The Federal Trade Commission told a subcommittee of the House Judiciary Committee today that patent policy stimulates innovation by providing an incentive to develop and commercialize inventions, but that invalid or questionable patents can increase costs and hinder competition. Implementing patent reform recommendations the agency made in its 2003 report, “To Promote Innovation: The Proper Balance of Patent and Competition Law and Policy,” would increase the likelihood that issued patents are valid, and that challenges to invalid patents will proceed more efficiently, the agency testified.
In testimony before the Subcommittee on Courts, the Internet and Intellectual Property, Suzanne Michel, Deputy Assistant Director for Policy and Coordination in the FTC’s Bureau of Competition, said that the agency’s recommendations were part of the report, which focused on high-technology industries, including the pharmaceutical, biotechnology, and computer industries, with input from large and small businesses, inventors, patent and antitrust organizations, and academics in economics and antitrust and patent law.
“Errors or systematic biases in how one policy’s rules are interpreted and applied disrupts the other policy’s effectiveness,” the testimony stated, noting that both patent and competition policies can spur the development of new products and services.
According to the testimony, patents of questionable quality can distort competition, innovation, and the marketplace in at least four ways: 1) They may slow innovation by discouraging companies from conducting research and development in areas that the patent improperly covers; 2) patents that should not have been granted raise costs when they are challenged in litigation; 3) questionable patents may raise costs by inducing unnecessary licensing; and 4) firms facing overlapping patent rights may spend resources obtaining “defensive patents,” not to protect their own innovation from use by others, but to have “bargaining chips” to obtain access to others’ patents through a cross-license, or to counter allegations of infringement.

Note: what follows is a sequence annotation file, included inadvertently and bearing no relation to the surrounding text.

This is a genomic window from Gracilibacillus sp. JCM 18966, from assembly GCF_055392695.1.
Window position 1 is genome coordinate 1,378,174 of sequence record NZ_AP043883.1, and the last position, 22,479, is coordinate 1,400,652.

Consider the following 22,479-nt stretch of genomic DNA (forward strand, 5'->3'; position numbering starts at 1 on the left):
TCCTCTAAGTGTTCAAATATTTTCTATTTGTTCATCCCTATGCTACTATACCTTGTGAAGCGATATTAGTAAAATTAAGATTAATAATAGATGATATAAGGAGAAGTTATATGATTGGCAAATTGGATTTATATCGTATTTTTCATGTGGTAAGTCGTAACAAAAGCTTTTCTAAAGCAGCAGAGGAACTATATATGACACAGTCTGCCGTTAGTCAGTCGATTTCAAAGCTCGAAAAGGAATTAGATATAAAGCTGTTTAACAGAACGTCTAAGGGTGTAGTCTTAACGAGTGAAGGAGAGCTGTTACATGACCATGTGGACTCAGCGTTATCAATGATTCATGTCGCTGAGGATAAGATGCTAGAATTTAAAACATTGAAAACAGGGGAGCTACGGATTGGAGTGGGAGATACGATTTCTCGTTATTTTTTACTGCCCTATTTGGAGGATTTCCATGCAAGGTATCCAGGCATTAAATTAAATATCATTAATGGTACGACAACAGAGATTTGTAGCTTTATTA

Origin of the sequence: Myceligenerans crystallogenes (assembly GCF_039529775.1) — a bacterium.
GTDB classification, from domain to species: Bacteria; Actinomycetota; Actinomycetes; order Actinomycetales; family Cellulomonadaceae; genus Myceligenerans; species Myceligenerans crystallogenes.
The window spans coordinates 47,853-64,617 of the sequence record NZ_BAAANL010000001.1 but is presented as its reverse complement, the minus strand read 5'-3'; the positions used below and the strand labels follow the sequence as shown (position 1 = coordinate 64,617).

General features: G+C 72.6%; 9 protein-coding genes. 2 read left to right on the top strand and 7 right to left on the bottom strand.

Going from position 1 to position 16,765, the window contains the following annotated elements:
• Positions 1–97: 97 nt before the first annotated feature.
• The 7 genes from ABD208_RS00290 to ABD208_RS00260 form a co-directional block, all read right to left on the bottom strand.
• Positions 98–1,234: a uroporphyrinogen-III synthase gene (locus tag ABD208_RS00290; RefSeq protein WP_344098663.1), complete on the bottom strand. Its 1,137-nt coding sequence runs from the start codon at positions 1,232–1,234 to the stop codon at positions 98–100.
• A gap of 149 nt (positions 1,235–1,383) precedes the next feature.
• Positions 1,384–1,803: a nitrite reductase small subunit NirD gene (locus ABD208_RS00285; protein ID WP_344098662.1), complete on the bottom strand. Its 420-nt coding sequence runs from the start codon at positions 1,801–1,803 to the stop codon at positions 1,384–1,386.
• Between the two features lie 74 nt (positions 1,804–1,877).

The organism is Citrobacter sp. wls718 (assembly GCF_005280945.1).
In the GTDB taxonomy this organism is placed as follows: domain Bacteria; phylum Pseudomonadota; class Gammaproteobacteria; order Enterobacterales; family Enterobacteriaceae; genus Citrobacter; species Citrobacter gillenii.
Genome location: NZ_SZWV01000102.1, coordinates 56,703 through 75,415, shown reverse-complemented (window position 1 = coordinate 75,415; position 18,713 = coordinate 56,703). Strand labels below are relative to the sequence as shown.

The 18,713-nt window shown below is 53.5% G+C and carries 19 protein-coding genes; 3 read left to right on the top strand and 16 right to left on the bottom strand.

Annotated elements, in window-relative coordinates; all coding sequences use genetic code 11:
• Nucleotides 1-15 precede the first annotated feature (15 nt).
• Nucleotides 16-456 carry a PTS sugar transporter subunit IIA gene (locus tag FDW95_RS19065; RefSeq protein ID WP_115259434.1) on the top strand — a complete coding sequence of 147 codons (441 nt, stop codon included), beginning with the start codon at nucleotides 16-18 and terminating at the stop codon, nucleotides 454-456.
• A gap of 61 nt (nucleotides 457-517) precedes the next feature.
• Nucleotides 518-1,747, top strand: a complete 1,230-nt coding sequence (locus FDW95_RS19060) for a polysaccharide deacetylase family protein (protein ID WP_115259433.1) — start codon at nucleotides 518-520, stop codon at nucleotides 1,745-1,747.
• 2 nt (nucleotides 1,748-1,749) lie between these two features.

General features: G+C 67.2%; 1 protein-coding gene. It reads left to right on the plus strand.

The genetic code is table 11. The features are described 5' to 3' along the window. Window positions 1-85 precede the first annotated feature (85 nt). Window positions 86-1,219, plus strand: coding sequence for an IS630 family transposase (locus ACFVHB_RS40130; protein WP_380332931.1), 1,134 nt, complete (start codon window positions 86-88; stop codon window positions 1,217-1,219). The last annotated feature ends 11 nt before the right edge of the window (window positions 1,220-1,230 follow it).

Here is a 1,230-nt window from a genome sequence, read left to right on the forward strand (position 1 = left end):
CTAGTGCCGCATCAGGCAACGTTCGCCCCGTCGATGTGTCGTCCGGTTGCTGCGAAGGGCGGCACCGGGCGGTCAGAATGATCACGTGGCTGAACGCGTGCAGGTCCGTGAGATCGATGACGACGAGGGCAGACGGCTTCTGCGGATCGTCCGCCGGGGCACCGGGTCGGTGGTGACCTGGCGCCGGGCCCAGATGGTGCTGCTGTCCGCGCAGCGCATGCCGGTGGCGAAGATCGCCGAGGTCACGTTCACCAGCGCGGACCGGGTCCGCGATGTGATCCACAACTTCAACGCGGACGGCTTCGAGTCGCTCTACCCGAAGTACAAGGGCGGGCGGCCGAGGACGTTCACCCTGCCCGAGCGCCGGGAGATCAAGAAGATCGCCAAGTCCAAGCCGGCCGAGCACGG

As described in the testimony, the FTC’s report made 10 recommendations, including the following highlights:
To increase a challenger’s ability to eliminate questionable patents, legislation should be enacted to create a new administrative procedure to allow post-grant review of and opposition to a patent after it is issued.
To promote the disclosure function of patents, legislation should be enacted to require, as a predicate for liability for willful infringement, either written notice of infringement from the patentee or deliberate copying of the patentee’s invention, knowing it to be patented.
The Commission vote authorizing the presentation of the testimony and its inclusion in the formal record was 5-0. A copy of the testimony can be found on the FTC’s Web site and as a link to this press release.
Copies of the Commission’s testimony are available on the FTC’s Web site at www.ftc.gov. The FTC’s Bureau of Competition seeks to prevent business practices that restrain competition. The Bureau carries out its mission by investigating alleged law violations and, when appropriate, recommending that the Commission take formal enforcement action. To notify the Bureau concerning particular business practices, call or write the Office of Policy and Evaluation, Room 394, Bureau of Competition, Federal Trade Commission, 600 Pennsylvania Ave, N.W., Washington, DC 20580, Electronic Mail: firstname.lastname@example.org; Telephone (202) 326-3300. For more information on the laws that the Bureau enforces, the Commission has published “Promoting Competition, Protecting Consumers: A Plain English Guide to Antitrust Laws,” which can be accessed at http://www.ftc.gov/bc/compguide/index.htm.
Office of Public Affairs
(FTC File No. P022101)